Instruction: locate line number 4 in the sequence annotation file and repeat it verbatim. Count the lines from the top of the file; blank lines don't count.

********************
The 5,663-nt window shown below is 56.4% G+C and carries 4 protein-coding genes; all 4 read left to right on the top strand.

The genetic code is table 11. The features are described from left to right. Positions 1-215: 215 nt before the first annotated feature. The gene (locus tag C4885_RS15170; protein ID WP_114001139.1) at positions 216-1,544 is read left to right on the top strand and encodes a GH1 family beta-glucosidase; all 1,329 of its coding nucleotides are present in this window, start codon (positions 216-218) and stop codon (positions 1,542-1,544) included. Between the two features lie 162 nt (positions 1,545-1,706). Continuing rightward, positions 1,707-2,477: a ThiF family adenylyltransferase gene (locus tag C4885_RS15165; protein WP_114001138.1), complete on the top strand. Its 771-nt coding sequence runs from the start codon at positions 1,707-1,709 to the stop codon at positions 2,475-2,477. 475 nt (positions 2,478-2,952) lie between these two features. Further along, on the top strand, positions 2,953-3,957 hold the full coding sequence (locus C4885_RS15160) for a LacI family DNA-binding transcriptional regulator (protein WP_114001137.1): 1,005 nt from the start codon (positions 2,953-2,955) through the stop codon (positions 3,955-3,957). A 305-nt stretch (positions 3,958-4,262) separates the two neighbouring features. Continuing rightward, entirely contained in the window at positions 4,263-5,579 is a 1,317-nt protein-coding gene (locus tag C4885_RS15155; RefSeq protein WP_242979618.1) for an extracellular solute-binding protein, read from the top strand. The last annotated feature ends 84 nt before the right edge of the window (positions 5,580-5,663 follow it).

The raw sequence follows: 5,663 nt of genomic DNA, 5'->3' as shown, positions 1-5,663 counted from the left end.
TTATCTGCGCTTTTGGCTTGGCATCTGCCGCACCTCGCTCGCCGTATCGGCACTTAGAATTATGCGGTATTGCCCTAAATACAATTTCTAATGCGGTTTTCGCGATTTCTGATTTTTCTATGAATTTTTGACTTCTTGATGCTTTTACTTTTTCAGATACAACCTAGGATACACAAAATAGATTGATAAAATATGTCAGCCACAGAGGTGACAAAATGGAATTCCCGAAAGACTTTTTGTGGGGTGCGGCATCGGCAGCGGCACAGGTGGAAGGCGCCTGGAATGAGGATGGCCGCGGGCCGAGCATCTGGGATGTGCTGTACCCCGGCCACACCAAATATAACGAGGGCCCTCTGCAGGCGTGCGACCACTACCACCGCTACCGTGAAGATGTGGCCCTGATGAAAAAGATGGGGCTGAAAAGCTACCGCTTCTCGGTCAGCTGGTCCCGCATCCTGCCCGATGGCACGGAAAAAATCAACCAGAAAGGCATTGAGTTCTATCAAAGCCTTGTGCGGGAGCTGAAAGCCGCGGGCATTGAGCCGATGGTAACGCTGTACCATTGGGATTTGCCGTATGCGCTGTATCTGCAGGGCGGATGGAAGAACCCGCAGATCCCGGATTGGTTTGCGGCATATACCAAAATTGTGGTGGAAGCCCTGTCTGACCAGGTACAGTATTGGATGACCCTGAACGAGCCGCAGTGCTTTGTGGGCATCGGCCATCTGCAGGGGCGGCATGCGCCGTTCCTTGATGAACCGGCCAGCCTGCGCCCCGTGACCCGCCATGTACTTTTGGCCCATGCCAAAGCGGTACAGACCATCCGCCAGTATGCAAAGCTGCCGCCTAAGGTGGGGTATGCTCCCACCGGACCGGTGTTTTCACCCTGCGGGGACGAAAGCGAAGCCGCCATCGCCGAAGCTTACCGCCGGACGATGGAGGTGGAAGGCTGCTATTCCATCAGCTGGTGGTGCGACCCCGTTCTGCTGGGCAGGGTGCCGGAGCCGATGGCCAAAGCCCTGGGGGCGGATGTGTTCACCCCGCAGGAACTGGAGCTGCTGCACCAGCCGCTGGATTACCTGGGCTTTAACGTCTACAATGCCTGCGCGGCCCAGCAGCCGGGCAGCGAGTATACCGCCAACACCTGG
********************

TTATCTGCGCTTTTGGCTTGGCATCTGCCGCACCTCGCTCGCCGTATCGGCACTTAGAATTATGCGGTATTGCCCTAAATACAATTTCTAATGCGGTTTTCGCGATTTCTGATTTTTCTATGAATTTTTGACTTCTTGATGCTTTTACTTTTTCAGATACAACCTAGGATACACAAAATAGATTGATAAAATATGTCAGCCACAGAGGTGACAAAATGGAATTCCCGAAAGACTTTTTGTGGGGTGCGGCATCGGCAGCGGCACAGGTGGAAGGCGCCTGGAATGAGGATGGCCGCGGGCCGAGCATCTGGGATGTGCTGTACCCCGGCCACACCAAATATAACGAGGGCCCTCTGCAGGCGTGCGACCACTACCACCGCTACCGTGAAGATGTGGCCCTGATGAAAAAGATGGGGCTGAAAAGCTACCGCTTCTCGGTCAGCTGGTCCCGCATCCTGCCCGATGGCACGGAAAAAATCAACCAGAAAGGCATTGAGTTCTATCAAAGCCTTGTGCGGGAGCTGAAAGCCGCGGGCATTGAGCCGATGGTAACGCTGTACCATTGGGATTTGCCGTATGCGCTGTATCTGCAGGGCGGATGGAAGAACCCGCAGATCCCGGATTGGTTTGCGGCATATACCAAAATTGTGGTGGAAGCCCTGTCTGACCAGGTACAGTATTGGATGACCCTGAACGAGCCGCAGTGCTTTGTGGGCATCGGCCATCTGCAGGGGCGGCATGCGCCGTTCCTTGATGAACCGGCCAGCCTGCGCCCCGTGACCCGCCATGTACTTTTGGCCCATGCCAAAGCGGTACAGACCATCCGCCAGTATGCAAAGCTGCCGCCTAAGGTGGGGTATGCTCCCACCGGACCGGTGTTTTCACCCTGCGGGGACGAAAGCGAAGCCGCCATCGCCGAAGCTTACCGCCGGACGATGGAGGTGGAAGGCTGCTATTCCATCAGCTGGTGGTGCGACCCCGTTCTGCTGGGCAGGGTGCCGGAGCCGATGGCCAAAGCCCTGGGGGCGGATGTGTTCACCCCGCAGGAACTGGAGCTGCTGCACCAGCCGCTGGATTACCTGGGCTTTAACGTCTACAATGCCTGCGCGGCCCAGCAGCCGGGCAGCGAGTATACCGCCAACACCTGG